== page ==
In my last two posts, I explained insurance broker negligence in New Jersey. I discussed the standards to which brokers will be held as well as the elements that must be proven to demonstrate a breach of those standards. A client who had been reading the blog asked me how long he had to file a broker negligence suit. The statute of limitations for any cause of action is extremely important for both the client and attorney to know. New Jersey law provides different periods, depending on the type of claim you are filing.

New Jersey courts have noted that “[a]lthough the relationship of broker to insured may be described as contractual, our cases have recognized that the insured ‘does not sue on a contract of insurance’. The claim asserted is based on the broker’s negligent failure to procure the appropriate coverage”1 Thus, the courts could very well apply a statue of limitations for negligence as opposed to breach of contract.

While the potential application of two different statutes of limitations could be problematic, it seems to be a distinction without a difference. Both potential claims carry a 6 years statute of limitations and fall under New Jersey Statute 2A:14-1, which states:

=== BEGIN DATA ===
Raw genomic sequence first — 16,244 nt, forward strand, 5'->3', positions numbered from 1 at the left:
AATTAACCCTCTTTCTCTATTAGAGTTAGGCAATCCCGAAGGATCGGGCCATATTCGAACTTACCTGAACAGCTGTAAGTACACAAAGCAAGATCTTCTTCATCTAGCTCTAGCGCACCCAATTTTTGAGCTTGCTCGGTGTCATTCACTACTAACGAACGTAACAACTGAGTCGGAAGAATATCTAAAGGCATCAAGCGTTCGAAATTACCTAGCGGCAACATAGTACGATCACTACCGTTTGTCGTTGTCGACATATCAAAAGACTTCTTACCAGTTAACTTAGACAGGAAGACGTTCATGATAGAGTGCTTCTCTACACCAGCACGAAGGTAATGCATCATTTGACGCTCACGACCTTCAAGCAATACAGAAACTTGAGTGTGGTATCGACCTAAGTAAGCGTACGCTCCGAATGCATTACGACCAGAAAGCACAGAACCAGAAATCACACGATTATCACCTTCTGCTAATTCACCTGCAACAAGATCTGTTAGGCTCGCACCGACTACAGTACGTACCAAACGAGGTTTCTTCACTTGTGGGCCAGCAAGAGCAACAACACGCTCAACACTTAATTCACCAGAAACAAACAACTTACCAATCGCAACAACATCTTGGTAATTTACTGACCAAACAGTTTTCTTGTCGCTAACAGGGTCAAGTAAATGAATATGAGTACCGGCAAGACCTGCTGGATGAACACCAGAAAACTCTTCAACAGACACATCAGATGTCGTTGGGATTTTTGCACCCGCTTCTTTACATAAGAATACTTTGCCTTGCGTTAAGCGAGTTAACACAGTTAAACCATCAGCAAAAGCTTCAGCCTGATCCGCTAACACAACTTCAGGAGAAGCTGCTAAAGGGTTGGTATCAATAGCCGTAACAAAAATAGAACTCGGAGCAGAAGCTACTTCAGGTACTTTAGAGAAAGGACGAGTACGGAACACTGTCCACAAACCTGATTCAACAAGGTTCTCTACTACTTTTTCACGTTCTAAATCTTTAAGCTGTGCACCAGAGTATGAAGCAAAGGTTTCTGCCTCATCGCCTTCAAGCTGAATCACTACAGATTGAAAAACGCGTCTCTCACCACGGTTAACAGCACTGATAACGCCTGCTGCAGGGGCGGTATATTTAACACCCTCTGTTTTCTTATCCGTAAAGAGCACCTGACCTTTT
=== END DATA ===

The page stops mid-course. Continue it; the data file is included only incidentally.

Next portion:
Every action at law for trespass to real property, for any tortious injury to real or personal property, for taking, detaining, or converting personal property, for replevin of goods or chattels, for any tortious injury to the rights of another not stated in sections 2A:14-2 and 2A:14-3 of this Title, or for recovery upon a contractual claim or liability, express or implied, not under seal, or upon an account other than one which concerns the trade or merchandise between merchant and merchant, their factors, agents and servants, shall be commenced within 6 years next after the cause of any such action shall have accrued.

What is not clear, however, is whether New Jersey’s courts will toll the statute of limitations while underlying litigation with a carrier is resolved. New Jersey operates under the discovery rule, which will toll a statute of limitations until the claim is or should have been known to the plaintiff.

Often, policyholder swill not be certain they have a claim against their brokers until they have concluded lawsuits against their carriers. In these circumstances, the discovery rule could protect a plaintiff from losing her right to sue a broker if the underlying litigation drags out. As this issue has not yet been addressed, it is in your best interest to file a lawsuit against a negligent broker within the statutory limitations period.

1 Carter Lincoln-Mercury, Inc., Leasing Div. v. EMAR Group, Inc., 135 N.J. 182, (1994) citing Rider v. Lynch 42 N.J. 465 (1964).